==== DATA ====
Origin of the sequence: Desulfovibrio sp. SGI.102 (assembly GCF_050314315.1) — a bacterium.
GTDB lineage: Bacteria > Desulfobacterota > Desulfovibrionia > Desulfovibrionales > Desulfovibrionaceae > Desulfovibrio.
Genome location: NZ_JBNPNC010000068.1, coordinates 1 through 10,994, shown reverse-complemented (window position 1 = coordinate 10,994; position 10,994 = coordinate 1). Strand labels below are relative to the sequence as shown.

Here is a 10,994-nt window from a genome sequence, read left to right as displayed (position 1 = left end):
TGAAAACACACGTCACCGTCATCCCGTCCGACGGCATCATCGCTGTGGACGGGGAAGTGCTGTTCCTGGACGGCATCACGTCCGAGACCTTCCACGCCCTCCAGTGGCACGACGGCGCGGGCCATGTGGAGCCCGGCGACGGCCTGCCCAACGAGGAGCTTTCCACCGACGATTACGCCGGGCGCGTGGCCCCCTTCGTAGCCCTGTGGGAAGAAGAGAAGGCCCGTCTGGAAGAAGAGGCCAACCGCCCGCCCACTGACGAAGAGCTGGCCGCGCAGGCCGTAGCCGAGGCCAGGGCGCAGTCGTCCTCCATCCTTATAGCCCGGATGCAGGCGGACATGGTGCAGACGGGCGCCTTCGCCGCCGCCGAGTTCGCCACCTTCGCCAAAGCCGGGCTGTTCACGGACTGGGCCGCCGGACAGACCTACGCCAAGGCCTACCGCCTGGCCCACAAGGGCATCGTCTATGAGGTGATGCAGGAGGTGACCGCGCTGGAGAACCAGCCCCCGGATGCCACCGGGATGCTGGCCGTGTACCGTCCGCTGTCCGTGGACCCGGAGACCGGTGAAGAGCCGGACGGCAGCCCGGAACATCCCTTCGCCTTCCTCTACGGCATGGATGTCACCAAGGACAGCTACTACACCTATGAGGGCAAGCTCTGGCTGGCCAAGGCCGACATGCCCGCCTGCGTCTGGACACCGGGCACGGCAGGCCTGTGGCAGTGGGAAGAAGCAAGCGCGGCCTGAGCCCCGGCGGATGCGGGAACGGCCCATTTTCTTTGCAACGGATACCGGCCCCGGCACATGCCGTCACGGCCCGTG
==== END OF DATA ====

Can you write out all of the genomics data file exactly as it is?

Origin of the sequence: Desulfovibrio sp. SGI.102 (assembly GCF_050314315.1) — a bacterium.
GTDB lineage: Bacteria > Desulfobacterota > Desulfovibrionia > Desulfovibrionales > Desulfovibrionaceae > Desulfovibrio.
Genome location: NZ_JBNPNC010000068.1, coordinates 1 through 10,994, shown reverse-complemented (window position 1 = coordinate 10,994; position 10,994 = coordinate 1). Strand labels below are relative to the sequence as shown.

Here is a 10,994-nt window from a genome sequence, read left to right as displayed (position 1 = left end):
TGAAAACACACGTCACCGTCATCCCGTCCGACGGCATCATCGCTGTGGACGGGGAAGTGCTGTTCCTGGACGGCATCACGTCCGAGACCTTCCACGCCCTCCAGTGGCACGACGGCGCGGGCCATGTGGAGCCCGGCGACGGCCTGCCCAACGAGGAGCTTTCCACCGACGATTACGCCGGGCGCGTGGCCCCCTTCGTAGCCCTGTGGGAAGAAGAGAAGGCCCGTCTGGAAGAAGAGGCCAACCGCCCGCCCACTGACGAAGAGCTGGCCGCGCAGGCCGTAGCCGAGGCCAGGGCGCAGTCGTCCTCCATCCTTATAGCCCGGATGCAGGCGGACATGGTGCAGACGGGCGCCTTCGCCGCCGCCGAGTTCGCCACCTTCGCCAAAGCCGGGCTGTTCACGGACTGGGCCGCCGGACAGACCTACGCCAAGGCCTACCGCCTGGCCCACAAGGGCATCGTCTATGAGGTGATGCAGGAGGTGACCGCGCTGGAGAACCAGCCCCCGGATGCCACCGGGATGCTGGCCGTGTACCGTCCGCTGTCCGTGGACCCGGAGACCGGTGAAGAGCCGGACGGCAGCCCGGAACATCCCTTCGCCTTCCTCTACGGCATGGATGTCACCAAGGACAGCTACTACACCTATGAGGGCAAGCTCTGGCTGGCCAAGGCCGACATGCCCGCCTGCGTCTGGACACCGGGCACGGCAGGCCTGTGGCAGTGGGAAGAAGCAAGCGCGGCCTGAGCCCCGGCGGATGCGGGAACGGCCCATTTTCTTTGCAACGGATACCGGCCCCGGCACATGCCGTCACGGCCCGTG